Sunday, 12 August 2012

Racing: The Winners and the Losers

Somewhere in a small woods local to where I live, my legs were burning my back felt ready to explode and I was loosing touch with those that I was racing against.  At the time I just remember ticking off each section of the course; the fast swooping single track, the bumpy grassy sections, the loose pine cone strewn corners, the tight switchback climbs and the power sapping short climbs.

Later on I'm just left wondering why I was doing it.

This was Round 4 of the North East MTB league. I'd been excited about doing this event for months. I'd previously enjoyed doing round 2 despite the slippy muddy conditions.  But conditions were a lot more dry now and so the race promised to be faster and more favourable for my SS.  More importantly, this was a home race. Not something I thought I'd ever be able to say but this was literally in my home town and the start was only about 100 metres from my house.

There were some familiar faces and old friends there on the start line which always makes me feel relaxed.  Having pre ridden the course I was impressed with what the race organisers had created in such a short time and with such a small area.  It was certainly less hilly than the previous race and there was even a bit of dust involved, which has been a rare sight this summer.  As I stood on the start line I thought about what my chances were in this race and what I hoped for.  I'm no natural born racer as I've said before.  I'll never win, but I refuse to be last and so I thought that a mid field result would be a good target.  I was only four places off that target in the last race.  The field was small this time and looking at the racers I knew some of them to be out of my league.  My friend on my right used to be a uk cyclo cross champion and had won the last two rounds and some of the others were regular road, cyclo cross and mountain bike racers.

I was still the only Single speed racer in the field so was already at a slight disadvantage but I wasn't going to let a little thing like that put me off trying.  Once the race started the pack was quick to spread out and there was no real fight into the first bit of single track.  I was somewhere near the back and hooked up on the rider in fronts wheel.  First off camber loose turn and I slowed down too much dabbed a foot and lost him.  Not the best of starts but I concentrated on being fast on the next few sections and to try and pull him back.  As the race settled on the first lap I was tailing the only women racer and had a guy on carrera bike on my back.  He made a surging attack by the second lap and went away and another stupid mistake meant I lost some distance on both of the riders.  I could see the woman and Carrera guy about 30 meters ahead of me but they weren't getting away.but were working with each other.  By the third lap I had caught them back again and was enjoying the racing experience but I was already feeling the strain in my legs and lower back.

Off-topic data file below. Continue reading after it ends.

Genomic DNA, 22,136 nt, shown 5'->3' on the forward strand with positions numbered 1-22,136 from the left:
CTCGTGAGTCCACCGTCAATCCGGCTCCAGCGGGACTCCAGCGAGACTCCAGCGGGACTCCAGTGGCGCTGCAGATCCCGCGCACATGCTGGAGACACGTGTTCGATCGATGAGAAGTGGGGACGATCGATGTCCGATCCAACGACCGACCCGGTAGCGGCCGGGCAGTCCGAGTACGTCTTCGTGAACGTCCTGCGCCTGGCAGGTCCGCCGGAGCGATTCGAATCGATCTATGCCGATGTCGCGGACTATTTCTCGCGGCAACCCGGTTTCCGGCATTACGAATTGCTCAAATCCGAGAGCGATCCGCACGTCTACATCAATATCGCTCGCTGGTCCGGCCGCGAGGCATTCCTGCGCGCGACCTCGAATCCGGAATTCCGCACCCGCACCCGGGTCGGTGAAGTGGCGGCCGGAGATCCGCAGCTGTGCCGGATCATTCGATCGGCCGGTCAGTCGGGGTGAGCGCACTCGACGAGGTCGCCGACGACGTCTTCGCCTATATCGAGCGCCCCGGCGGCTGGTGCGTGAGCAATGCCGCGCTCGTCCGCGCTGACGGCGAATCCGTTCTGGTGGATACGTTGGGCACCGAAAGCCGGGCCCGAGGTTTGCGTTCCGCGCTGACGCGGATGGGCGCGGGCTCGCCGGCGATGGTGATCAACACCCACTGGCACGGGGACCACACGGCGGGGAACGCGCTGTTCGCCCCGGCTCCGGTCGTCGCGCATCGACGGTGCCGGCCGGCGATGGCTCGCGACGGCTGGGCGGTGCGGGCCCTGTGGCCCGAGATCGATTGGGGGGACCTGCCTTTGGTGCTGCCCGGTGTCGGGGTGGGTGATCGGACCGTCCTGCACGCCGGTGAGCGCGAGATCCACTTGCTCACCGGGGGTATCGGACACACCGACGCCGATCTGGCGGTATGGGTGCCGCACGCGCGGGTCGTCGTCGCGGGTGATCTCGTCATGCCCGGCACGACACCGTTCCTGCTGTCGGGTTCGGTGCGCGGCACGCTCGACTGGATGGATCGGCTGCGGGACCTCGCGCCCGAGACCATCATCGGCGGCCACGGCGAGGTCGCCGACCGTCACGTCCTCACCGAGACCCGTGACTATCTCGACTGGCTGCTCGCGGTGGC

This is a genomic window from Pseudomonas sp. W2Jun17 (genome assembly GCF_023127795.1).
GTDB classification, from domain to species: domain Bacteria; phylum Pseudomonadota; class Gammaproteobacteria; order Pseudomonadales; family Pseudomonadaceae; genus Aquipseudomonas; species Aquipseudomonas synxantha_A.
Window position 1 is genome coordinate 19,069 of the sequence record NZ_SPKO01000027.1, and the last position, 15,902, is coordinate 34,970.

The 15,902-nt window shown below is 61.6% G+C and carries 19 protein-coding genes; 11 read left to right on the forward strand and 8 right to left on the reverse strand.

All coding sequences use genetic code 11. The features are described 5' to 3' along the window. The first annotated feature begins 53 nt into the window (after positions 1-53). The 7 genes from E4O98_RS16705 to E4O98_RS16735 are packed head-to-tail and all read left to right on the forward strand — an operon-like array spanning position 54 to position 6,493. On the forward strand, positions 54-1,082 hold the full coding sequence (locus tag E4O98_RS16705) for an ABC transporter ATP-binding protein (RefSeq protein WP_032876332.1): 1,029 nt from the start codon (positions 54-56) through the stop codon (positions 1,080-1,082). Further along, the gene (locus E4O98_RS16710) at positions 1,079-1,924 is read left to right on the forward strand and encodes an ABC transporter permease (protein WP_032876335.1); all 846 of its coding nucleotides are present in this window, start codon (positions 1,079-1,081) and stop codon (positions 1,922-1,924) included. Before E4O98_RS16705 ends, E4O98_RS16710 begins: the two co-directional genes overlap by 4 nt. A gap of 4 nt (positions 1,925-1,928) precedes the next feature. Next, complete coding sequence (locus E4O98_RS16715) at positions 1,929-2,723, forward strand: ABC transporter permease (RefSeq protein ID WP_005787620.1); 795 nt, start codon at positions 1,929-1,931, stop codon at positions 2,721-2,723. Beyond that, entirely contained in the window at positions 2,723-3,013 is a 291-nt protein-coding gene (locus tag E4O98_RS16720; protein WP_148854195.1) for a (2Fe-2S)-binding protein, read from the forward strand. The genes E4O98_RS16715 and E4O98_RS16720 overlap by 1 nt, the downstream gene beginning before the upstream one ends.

Sadly, it was on one tight switch back corner that I lost momentum and had to dismount run a bit then get back on my bike.  By then the other two had increased the gap again.  Curses, how had the gap increased by so much?  I pushed on but at the end of every lap I could see they were getting further away if only by meters.  I never caught them.  I was a bit disappointed that I'd let myself down technically but I had really enjoyed the battle and hope that they are there at the next race. I don't know where I came in the end as I'm still awaiting the results but I think I failed on my target.

So maybe that's why I still race.  Not for the glory of winning but for my own little race, the ones that don't matter to anyone else but me and those I'm up against.  It's exciting, it's hard it is quite simply fun.

Watching the women's Olympics I wonder if the pro racers feel the same thing.  There are those who will never medal and they must know it so why bother.  I imagine it is for similar reasons I race. It was good to watch though, and humbled my own bike handling skills on the bike.  Congrats to not only the medal winners but to all the field on a hard fought race.

 I always hold onto this point in any competitive sport.  There are always losers, but without the losers then there can be no winners.



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